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    China indicts six in death of suspect

    BEIJING — Chinese prosecutors have indicted six men in the death of a state industry executive who was allegedly dunked in ice water during questioning in a case that points to abuses during internal investigations by the Communist Party.

    The indictment, details of which were widely published in Chinese media, describes how 42-year-old Yu Qiyi drowned after having his head repeatedly pushed into a bucket of ice water.

    Yu was detained March 1 by agents from the party’s corruption watchdog in the eastern province of Zhejiang, and he died 38 days later after being rushed to a hospital.


    While under questioning, he was held in a detention center run by the party’s Central Commission for Discipline Inspection.

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    Critics say it is a body that operates without legal constraints and frequently coerces confessions from those under investigation.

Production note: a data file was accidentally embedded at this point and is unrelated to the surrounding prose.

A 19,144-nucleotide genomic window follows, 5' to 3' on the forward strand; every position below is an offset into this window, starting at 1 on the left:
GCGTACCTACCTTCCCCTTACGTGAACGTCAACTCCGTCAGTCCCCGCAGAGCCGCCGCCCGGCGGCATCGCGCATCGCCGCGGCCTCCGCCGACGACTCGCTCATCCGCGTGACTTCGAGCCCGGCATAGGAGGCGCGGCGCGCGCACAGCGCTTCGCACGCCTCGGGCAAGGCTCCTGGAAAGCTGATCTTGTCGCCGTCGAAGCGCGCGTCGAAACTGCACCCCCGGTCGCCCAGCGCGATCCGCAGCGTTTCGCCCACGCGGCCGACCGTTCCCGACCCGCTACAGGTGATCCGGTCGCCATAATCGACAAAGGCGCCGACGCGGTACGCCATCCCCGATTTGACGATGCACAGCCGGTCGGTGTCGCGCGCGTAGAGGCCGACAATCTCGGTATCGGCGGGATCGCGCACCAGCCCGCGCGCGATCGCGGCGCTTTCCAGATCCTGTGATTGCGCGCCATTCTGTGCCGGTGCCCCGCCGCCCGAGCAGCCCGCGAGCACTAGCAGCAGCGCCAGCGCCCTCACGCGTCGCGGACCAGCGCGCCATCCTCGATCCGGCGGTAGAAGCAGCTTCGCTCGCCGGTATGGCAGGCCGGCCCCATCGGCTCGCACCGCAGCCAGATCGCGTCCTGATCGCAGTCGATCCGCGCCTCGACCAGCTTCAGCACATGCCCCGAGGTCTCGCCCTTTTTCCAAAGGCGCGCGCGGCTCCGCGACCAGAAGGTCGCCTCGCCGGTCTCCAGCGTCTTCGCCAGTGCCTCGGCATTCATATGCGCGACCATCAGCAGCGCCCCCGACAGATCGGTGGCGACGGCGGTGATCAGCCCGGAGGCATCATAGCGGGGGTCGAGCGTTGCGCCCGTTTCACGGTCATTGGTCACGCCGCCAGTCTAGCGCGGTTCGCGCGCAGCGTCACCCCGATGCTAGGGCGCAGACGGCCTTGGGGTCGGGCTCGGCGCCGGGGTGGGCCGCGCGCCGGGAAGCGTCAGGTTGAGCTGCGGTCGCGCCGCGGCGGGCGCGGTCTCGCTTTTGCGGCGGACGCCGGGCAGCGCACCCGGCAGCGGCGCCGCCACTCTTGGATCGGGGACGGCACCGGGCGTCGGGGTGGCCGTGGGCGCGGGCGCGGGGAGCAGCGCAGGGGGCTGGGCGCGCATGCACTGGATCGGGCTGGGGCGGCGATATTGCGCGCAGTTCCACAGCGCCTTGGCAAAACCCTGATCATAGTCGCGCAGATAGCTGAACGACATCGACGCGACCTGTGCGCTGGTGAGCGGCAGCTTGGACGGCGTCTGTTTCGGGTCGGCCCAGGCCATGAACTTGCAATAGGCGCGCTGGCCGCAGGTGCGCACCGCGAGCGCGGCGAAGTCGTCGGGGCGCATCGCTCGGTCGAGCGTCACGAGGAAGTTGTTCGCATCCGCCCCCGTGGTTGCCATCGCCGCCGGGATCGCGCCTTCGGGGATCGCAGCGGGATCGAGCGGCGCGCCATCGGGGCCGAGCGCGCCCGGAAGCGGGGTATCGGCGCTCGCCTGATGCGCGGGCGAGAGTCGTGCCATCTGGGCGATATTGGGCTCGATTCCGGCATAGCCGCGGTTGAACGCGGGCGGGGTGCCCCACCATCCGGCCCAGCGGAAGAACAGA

The six men — five investigators from the commission and one local prosecutor — were charged with intentional harming in the Aug. 30 indictment.

    But Yu’s widow Wu Qian said Thursday she believes there is enough evidence to charge them with murder.

    ‘‘From the start, I’d hoped the case could be resolved under the law and the perpetrators held accountable and severely punished, but sometimes that’s hard to do in China,’’ Wu said in a phone interview.


    Wu said at the time of his death Yu was emaciated, with bruises on his arms and thighs, dark welts on his buttocks, and scrapes on his feet and shins.

    While the injuries appeared to indicate that he was starved and beaten, the indictment made no mention of other forms of torture besides dunking.